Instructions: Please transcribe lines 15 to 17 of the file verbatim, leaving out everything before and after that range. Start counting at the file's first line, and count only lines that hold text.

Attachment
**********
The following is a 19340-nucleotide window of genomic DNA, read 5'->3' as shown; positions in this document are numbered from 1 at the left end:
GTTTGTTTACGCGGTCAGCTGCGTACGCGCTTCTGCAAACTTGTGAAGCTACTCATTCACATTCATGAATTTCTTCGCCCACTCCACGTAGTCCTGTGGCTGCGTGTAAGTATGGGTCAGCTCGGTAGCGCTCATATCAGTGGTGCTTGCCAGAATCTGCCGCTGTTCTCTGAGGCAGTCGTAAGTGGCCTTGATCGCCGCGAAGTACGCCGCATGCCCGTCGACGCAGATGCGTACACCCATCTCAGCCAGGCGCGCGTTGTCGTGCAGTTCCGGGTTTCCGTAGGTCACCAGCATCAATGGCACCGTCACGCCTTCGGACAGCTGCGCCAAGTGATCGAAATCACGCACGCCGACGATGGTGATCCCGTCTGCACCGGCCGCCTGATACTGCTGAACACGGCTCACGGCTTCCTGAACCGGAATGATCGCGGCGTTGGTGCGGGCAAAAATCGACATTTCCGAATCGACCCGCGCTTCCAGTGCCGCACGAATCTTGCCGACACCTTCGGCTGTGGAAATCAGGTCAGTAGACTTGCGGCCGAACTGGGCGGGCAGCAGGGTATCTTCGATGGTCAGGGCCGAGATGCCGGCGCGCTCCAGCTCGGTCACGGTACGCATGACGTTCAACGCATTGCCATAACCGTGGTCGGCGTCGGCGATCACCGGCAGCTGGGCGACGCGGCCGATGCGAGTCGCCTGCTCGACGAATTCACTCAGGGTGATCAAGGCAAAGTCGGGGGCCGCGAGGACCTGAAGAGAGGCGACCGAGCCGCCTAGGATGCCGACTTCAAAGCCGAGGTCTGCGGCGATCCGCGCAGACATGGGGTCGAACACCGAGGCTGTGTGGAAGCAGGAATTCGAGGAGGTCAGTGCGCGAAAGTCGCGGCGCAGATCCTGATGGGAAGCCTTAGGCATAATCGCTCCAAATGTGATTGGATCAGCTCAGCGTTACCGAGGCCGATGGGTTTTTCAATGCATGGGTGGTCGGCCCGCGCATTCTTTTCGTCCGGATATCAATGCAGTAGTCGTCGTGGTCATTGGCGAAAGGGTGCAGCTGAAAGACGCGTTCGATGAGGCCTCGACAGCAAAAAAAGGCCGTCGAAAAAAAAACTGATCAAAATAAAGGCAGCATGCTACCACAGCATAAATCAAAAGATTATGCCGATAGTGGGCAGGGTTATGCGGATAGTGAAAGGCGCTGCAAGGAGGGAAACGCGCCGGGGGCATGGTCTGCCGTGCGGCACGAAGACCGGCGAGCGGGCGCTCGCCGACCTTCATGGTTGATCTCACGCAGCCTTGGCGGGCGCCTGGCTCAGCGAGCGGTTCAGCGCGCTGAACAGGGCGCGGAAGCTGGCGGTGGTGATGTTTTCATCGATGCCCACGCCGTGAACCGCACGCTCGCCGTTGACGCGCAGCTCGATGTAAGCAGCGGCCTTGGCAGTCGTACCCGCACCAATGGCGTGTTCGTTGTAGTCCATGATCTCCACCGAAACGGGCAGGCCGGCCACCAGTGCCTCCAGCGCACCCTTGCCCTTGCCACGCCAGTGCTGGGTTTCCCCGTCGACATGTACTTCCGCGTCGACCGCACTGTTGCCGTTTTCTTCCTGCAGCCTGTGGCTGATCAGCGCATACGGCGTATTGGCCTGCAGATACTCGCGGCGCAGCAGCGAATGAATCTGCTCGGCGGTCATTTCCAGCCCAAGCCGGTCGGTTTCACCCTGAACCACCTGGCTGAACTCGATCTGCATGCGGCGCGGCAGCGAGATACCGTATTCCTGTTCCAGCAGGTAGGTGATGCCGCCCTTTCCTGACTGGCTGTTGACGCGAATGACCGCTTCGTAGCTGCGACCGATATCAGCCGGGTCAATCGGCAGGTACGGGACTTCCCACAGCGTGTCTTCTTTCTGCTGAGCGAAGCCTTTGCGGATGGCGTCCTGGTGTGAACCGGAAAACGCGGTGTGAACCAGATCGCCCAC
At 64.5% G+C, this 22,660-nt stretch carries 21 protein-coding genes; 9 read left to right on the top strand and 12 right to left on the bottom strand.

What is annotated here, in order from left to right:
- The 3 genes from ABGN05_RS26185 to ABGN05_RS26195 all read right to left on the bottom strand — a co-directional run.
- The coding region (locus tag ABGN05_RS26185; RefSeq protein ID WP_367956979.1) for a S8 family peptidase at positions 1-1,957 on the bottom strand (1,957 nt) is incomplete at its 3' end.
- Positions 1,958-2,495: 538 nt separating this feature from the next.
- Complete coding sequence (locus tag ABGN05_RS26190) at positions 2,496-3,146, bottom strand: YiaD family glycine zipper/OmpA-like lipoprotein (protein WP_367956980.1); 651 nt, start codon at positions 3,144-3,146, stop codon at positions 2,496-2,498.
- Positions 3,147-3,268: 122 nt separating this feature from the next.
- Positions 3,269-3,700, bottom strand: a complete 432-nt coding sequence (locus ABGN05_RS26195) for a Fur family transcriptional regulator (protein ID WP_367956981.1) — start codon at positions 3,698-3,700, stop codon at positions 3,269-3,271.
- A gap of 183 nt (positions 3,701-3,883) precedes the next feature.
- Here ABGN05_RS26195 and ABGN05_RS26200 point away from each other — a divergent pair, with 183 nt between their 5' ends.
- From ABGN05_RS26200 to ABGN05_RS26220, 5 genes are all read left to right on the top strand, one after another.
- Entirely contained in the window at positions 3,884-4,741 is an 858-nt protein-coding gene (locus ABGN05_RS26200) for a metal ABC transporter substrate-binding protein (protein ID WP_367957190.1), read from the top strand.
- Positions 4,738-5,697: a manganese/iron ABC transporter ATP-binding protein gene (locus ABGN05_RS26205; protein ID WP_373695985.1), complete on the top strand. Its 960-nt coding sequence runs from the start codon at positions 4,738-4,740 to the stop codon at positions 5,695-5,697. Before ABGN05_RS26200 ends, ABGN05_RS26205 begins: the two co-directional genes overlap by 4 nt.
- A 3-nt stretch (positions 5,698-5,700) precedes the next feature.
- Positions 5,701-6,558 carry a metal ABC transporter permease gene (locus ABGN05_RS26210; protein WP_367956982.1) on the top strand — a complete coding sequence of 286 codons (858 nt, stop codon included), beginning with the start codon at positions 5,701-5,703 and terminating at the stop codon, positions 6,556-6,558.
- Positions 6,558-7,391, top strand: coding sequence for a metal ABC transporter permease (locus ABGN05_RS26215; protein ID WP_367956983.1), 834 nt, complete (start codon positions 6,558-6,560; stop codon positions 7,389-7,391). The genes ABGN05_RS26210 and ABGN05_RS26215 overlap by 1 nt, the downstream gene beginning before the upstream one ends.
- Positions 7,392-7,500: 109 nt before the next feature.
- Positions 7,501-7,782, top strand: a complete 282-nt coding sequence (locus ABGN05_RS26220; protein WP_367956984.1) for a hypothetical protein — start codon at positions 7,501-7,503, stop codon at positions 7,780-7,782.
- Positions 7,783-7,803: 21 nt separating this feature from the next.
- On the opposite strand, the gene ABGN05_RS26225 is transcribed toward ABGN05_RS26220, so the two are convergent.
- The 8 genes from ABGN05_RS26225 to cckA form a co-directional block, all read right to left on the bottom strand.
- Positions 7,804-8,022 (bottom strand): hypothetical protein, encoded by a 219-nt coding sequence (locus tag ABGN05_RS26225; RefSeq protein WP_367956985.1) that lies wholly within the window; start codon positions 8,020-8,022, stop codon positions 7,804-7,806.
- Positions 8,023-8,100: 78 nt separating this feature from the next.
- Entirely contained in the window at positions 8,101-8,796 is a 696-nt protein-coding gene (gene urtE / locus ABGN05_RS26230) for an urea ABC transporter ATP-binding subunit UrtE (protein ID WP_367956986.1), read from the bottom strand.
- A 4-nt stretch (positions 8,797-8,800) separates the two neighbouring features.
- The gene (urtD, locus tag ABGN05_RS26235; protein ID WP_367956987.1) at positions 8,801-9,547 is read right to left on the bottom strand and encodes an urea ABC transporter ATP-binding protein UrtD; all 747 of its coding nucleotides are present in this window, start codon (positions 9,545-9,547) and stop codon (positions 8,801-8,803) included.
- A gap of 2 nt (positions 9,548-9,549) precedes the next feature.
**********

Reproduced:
- Positions 4,738-5,697: a manganese/iron ABC transporter ATP-binding protein gene (locus ABGN05_RS26205; protein ID WP_373695985.1), complete on the top strand. Its 960-nt coding sequence runs from the start codon at positions 4,738-4,740 to the stop codon at positions 5,695-5,697. Before ABGN05_RS26200 ends, ABGN05_RS26205 begins: the two co-directional genes overlap by 4 nt.
- A 3-nt stretch (positions 5,698-5,700) precedes the next feature.
- Positions 5,701-6,558 carry a metal ABC transporter permease gene (locus ABGN05_RS26210; protein WP_367956982.1) on the top strand — a complete coding sequence of 286 codons (858 nt, stop codon included), beginning with the start codon at positions 5,701-5,703 and terminating at the stop codon, positions 6,556-6,558.